It is almost impossible to stall under aerotow. The induced thrust vector makes the glider trim at a higher attitude. It is okay to push way out; you will climb, not stall. Should you find yourself low behind the tug, you may need to actually push out on the control bar forcefully, resulting in a “past normal” bar position that in non-towing situations would lead to a stall. However, because of the “pull” of the tow line, this action will result in a CLIMB, not a stall. Stay with the tug using pitch. If you are low, PUSH OUT.


When the tug begins to turn, relax, and wait for the turn to begin. DO NOT begin to turn as soon as the tug does, or you will wind up inside the turn. Just like a water skier who gets inside the boat’s turn, you will slow down and sink. Instead, let the tug pull you around. Once you feel the tug pulling you into the turn, make a short sliding bump to establish your own turn, roughly matching the tug’s bank angle (amount of “tilt”). Don’t be anxious or impatient on tow: this makes it seem much more difficult than it really is. Let the tug and glider do the work. The fewer and smaller your movements, the easier it will be to follow the tug. Early recognition and compensation are the keys here. By anticipating and correcting early, you avoid the need for large control inputs.

Remember . . .

1. Wait for the tug to pull you into the turn, then follow

2. Match the tug’s rate of turn with smooth sliding “bumps” on the bar to the left and right

Helpful Hint. . .

You will find that good towing technique is often more about not doing things than doing things; a hang glider pilot with a lot of aerotow experience moves the control bar less on the tow than an inexperienced one. Correct EARLY, correct LESS


The pilot is responsible for inspecting the weak link well before the tug arrives. Any fraying indicates that it’s time to replace the weak link. The weak link is designed to act as a fuse, breaking the circuit when overloaded. In an excessive out-of-position situation, the weak link will snap before the control authority of the glider would be lost. If you should have a weak link failure close to the ground it will be important to immediately lower the nose of the glider, due to the relatively high angle of attack while under tow and the sudden loss of energy upon release. Regain airspeed and land normally. Wheel landings are highly recommended.


If your release fails to operate or the V-bridle hangs up (extremely unlikely) you have several options:

Use the secondary release

Cut the V-pull/bridle with a knife

If you are high above the ground push out sharply to snap the weak link

Remember. . .

If all else fails, the tug pilot will release the tow rope at the tug end. Generally the weak link will fail before any situation can develop to a critical point. However it is better to recognize a less- than-ideal situation and release intentionally before tow line tension builds to the point of a weak link failure.


If you are released by the tug pilot and left with the tow rope there are a couple of thing you can do, and a few reasons why you got the rope in the first place.

Why you'd get the rope - Why would the tug pilot release you:

1. If the tug had an emergency situation, such as a engine out.

2. If on launch you getting high on the tug, this pulls up on the tail of the tug and puts the tug into a dive the tug pilot will release you immediately because the tug and the pilot are not in jeopardy

3. If the pilot is in or on his way to a lockout situation

4. If the tug pilot sees the pilot is in distress and cannot release for whatever reason

5. If the weak link on the tug breaks for the rope breaks

These are the most common reasons the pilot will be left flying with the rope

Now that you have the rope, what to do with it:

1. If you are low or the ground or any objects, release it immediately. You do not want it dragging and possibly hooking on anything. Since the rope will be over the top of your basetube, if it get tangle up in an object, the consequence could be extreme.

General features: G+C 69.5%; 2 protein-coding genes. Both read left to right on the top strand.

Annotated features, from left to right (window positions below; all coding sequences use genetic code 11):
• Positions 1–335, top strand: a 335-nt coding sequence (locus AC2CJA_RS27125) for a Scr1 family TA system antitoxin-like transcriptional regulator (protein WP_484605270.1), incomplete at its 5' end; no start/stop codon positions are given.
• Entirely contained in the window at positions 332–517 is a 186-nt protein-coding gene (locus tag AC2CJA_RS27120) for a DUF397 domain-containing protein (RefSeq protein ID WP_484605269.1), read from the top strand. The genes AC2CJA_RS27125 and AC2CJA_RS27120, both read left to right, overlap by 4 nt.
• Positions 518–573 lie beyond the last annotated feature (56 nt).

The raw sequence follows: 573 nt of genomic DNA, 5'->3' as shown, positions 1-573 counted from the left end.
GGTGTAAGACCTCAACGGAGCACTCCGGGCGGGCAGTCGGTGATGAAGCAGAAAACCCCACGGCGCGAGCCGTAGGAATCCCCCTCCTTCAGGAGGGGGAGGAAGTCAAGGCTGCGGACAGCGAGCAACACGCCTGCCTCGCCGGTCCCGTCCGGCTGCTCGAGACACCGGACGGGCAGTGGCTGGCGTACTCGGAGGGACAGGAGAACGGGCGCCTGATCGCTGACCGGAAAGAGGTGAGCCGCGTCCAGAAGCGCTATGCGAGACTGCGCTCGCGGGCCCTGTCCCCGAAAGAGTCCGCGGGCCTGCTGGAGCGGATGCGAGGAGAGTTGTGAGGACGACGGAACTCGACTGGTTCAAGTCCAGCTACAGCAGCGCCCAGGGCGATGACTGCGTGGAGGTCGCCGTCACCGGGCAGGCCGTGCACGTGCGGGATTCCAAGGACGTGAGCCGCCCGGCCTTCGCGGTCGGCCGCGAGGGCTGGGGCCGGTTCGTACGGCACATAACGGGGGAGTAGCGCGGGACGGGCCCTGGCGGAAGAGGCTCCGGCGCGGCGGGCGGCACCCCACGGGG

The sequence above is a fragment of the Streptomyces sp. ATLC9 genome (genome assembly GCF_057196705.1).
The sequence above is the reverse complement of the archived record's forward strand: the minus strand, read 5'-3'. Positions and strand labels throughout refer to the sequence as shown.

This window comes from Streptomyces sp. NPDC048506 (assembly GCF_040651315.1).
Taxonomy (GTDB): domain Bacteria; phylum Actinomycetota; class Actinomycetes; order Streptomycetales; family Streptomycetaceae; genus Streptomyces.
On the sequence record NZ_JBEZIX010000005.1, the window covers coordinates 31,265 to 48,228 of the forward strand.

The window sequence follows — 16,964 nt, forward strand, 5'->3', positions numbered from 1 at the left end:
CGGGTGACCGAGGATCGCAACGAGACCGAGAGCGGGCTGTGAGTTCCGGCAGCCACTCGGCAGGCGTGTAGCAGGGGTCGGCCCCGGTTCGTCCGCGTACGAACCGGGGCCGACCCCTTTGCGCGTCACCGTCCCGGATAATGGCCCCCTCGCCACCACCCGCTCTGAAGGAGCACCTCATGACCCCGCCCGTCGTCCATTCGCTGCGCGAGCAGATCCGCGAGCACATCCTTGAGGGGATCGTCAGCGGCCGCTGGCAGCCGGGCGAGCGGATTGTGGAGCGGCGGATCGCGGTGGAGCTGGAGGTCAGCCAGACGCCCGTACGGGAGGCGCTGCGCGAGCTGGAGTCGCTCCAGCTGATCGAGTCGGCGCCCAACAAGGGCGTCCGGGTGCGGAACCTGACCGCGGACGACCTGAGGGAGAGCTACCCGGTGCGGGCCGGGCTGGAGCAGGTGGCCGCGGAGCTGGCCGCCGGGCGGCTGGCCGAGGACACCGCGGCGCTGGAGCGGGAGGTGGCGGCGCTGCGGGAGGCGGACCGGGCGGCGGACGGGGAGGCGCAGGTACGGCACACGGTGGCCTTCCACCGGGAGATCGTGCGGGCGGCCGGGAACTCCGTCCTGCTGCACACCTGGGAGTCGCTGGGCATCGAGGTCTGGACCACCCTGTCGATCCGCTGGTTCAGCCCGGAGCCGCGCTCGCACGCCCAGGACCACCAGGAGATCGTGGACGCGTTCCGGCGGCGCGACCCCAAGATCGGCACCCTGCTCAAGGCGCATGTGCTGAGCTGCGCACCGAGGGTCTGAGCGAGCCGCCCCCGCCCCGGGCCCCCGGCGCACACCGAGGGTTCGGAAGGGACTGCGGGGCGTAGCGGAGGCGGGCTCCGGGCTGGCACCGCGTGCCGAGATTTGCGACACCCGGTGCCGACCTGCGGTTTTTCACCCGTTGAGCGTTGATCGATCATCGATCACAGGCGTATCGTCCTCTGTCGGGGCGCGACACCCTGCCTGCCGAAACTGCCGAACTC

2. If you are high and you the rope and there is nothing to hit, you can fly back over the landing area, drop it in the field.

3. So people had wadded it up and stuffed down the front of their harness. Be careful doing because when you go upright to land the rope would possible come loose and fall down out of the bottom of your harness, causing problems.

Remember. . .

You may not be able to see it, but if you have enough altitude, fly the rope back over the landing field and drop it. If you are low, release the rope immediately. Do not land with the tow rope still dangling if you can possibly avoid it ! If you must land with the rope, do so over an open area.


This is generally pilot induced (called PIO - Pilot Induced Oscillation), but can be controlled and even eliminated through appropriate control inputs. Don’t be concerned with the exact orientation of the glider’s airframe behind the tug – the glider is happy to tow at a skewed angle. To prevent or stop oscillation, relax and remain still and centered on the bar. Make gentle correction. Ignore yaw. If you feel like you are losing control, however, simply hit your aerotow release and fly normally. Don’t try to save a bad situation, if in doubt, just release and we'll figure out how to fix the problem.

Hint. . .

Do not correct for yaw. Make bumping corrections. Don’t leave your weight shifted too long.


You already know how to fly, so if you're PIOing it's the aerotowing that's the problem - release immediately. Trying to hang on generally makes things worse.


While towing, watch the tug pilot. They will give you signals to guide your flight. If you keep the wheels or wings of the tug on the horizon, staying in a good position behind the tug, the only signal you will see from the tug pilot if the "release" signal. If you are out of position the signals below will be given to the pilot by the tug pilot with their left hand.



Tug pilot’s arm held bent at the elbow, pointing up.

Pilot Action: push out and climb


Tug pilot’s arm held bent at the elbow, pointing down.

Pilot Action: pull in and descend


Tug pilot’s arm waving in an up and down motion.

Pilot Action: you must release immediately.

Remember. . .

The tug pilot does not need any signal from the hang glider pilot when to release. The hang glider pilot can release at any time, there is no consequence to the tug pilot for that action. However, when the tug pilot "waves you off" (gives you the signal to release) you absolutely must release, right then, regardless of your altitude or your position - you must release.


When flying behind the tug, you are concentrating on alignment. This may cause you to lose your ground reference. The tug will never tow you beyond gliding range of its landing zone. As soon as you release you should locate the landing field. Look at the tug, the pilot will most likely make a bee line for the land zone. Otherwise, ENJOY.